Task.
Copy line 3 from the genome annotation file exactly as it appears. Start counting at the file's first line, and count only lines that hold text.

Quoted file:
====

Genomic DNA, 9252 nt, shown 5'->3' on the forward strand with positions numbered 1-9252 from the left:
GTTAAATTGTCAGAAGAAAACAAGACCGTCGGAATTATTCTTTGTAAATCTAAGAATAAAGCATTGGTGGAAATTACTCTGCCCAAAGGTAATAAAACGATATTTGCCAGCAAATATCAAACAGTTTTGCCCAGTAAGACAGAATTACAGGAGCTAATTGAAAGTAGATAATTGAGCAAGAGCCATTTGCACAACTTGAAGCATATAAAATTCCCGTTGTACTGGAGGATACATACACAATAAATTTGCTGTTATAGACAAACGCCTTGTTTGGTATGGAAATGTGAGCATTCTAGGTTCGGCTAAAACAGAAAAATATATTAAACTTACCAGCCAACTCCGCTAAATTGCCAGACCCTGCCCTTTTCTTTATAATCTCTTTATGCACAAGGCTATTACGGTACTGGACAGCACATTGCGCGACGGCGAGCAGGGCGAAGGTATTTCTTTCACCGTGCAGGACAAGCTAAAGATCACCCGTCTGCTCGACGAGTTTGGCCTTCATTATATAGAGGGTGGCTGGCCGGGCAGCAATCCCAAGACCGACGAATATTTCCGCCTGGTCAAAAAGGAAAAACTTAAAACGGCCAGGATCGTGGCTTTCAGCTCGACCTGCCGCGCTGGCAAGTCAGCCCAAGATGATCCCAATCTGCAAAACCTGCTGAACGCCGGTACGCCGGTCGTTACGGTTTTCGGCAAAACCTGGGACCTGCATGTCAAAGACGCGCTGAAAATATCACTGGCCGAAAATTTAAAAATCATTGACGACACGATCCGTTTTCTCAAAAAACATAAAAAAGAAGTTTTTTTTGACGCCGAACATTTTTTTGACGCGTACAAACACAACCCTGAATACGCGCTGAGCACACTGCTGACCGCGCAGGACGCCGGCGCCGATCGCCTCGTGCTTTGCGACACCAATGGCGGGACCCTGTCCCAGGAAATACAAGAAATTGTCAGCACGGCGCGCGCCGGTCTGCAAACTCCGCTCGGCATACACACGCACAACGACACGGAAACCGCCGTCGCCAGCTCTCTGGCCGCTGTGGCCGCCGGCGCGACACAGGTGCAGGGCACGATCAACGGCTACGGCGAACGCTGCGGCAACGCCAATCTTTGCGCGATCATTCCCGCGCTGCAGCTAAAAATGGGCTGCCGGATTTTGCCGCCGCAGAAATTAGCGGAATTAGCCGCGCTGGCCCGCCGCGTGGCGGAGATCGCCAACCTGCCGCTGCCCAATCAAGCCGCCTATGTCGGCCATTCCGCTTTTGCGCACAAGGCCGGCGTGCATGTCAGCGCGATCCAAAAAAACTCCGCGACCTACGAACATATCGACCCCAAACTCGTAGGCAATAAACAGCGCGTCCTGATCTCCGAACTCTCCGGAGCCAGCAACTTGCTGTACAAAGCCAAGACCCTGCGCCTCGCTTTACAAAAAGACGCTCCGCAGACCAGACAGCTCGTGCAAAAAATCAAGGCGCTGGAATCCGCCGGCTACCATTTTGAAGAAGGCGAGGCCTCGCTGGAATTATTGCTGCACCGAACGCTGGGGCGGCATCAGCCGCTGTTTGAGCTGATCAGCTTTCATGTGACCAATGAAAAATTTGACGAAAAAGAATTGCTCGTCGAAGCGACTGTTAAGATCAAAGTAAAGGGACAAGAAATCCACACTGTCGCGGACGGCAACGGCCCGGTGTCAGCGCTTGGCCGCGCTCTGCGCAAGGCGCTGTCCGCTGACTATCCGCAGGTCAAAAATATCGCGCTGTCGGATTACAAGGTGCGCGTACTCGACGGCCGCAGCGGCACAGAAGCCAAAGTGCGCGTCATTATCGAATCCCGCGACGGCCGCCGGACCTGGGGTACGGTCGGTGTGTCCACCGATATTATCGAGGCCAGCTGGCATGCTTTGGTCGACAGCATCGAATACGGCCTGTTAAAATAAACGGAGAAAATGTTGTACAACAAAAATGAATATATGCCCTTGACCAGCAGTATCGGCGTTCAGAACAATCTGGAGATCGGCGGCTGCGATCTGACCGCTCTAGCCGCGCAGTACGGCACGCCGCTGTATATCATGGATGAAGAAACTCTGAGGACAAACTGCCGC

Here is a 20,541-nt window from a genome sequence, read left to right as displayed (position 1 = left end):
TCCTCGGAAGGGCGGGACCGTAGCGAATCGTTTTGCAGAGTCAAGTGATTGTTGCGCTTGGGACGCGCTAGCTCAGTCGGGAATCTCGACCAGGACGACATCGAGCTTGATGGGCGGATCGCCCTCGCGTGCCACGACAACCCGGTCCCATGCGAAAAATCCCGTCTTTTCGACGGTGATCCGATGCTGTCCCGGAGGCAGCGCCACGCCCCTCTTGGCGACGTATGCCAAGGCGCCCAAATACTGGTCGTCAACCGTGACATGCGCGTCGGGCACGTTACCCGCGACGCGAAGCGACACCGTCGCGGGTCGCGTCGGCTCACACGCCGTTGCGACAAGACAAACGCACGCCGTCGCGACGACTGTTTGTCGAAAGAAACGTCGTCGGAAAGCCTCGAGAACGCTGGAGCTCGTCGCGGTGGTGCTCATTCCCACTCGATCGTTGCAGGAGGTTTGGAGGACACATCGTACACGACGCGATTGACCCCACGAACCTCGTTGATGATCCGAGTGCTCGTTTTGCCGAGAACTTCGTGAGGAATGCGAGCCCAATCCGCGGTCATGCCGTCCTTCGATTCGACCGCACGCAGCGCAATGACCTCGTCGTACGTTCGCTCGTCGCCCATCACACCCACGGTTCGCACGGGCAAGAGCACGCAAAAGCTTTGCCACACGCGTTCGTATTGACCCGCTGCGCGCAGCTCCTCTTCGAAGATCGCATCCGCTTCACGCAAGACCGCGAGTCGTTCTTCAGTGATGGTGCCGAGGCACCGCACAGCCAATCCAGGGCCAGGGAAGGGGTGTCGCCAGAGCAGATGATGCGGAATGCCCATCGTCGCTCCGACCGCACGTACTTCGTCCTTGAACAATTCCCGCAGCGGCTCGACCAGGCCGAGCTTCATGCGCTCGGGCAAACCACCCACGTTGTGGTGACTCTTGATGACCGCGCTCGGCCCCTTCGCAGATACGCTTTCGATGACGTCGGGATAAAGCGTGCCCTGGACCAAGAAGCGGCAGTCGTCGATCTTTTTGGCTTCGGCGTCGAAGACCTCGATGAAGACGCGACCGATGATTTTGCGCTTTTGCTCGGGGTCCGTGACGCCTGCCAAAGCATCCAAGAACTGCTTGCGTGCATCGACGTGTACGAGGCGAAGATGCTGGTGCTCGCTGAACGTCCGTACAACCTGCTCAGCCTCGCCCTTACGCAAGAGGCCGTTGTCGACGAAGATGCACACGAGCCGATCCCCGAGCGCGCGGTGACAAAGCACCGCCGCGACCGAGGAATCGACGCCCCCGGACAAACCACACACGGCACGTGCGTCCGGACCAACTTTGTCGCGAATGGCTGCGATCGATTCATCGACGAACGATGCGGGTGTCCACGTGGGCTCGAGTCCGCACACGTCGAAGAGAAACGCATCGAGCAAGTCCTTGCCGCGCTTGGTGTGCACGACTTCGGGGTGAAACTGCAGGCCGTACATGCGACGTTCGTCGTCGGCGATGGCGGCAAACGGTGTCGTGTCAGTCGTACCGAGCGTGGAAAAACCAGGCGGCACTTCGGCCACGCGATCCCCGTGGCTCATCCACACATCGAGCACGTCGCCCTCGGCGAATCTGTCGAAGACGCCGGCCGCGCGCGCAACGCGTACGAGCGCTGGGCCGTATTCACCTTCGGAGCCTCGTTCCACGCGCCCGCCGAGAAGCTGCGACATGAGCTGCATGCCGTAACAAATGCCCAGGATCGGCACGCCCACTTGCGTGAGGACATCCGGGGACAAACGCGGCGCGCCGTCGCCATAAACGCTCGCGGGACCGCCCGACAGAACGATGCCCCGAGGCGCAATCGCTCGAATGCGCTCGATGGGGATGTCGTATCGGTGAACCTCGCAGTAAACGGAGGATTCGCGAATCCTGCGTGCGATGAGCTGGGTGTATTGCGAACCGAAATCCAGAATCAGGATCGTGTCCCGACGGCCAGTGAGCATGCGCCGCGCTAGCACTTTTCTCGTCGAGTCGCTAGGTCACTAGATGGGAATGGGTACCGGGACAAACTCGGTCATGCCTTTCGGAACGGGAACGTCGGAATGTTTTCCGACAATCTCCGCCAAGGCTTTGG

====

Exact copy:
Here is a 20,541-nt window from a genome sequence, read left to right as displayed (position 1 = left end):